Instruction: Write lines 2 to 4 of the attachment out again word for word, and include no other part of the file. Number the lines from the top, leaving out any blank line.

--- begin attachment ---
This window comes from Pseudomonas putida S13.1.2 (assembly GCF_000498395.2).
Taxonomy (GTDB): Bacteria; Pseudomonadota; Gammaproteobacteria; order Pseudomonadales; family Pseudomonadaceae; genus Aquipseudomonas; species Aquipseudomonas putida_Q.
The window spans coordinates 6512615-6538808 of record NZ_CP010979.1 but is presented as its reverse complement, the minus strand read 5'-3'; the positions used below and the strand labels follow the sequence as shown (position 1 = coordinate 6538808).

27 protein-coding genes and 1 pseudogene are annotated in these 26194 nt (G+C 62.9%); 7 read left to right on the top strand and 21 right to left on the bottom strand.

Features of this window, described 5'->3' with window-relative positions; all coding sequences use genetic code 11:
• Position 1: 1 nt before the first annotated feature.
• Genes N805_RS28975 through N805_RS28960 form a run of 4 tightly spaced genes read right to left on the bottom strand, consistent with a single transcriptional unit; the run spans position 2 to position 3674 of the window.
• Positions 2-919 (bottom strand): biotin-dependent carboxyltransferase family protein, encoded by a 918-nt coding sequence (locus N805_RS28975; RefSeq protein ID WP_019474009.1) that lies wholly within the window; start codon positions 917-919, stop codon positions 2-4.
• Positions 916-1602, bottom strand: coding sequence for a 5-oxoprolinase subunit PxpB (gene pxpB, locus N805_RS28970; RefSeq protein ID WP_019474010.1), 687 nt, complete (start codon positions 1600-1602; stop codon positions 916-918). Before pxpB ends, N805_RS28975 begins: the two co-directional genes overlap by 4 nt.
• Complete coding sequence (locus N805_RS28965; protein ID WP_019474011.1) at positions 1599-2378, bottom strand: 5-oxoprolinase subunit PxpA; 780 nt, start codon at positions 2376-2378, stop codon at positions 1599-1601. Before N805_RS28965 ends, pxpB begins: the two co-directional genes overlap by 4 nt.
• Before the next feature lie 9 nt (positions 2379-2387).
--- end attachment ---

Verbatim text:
Taxonomy (GTDB): Bacteria; Pseudomonadota; Gammaproteobacteria; order Pseudomonadales; family Pseudomonadaceae; genus Aquipseudomonas; species Aquipseudomonas putida_Q.
The window spans coordinates 6512615-6538808 of record NZ_CP010979.1 but is presented as its reverse complement, the minus strand read 5'-3'; the positions used below and the strand labels follow the sequence as shown (position 1 = coordinate 6538808).

27 protein-coding genes and 1 pseudogene are annotated in these 26194 nt (G+C 62.9%); 7 read left to right on the top strand and 21 right to left on the bottom strand.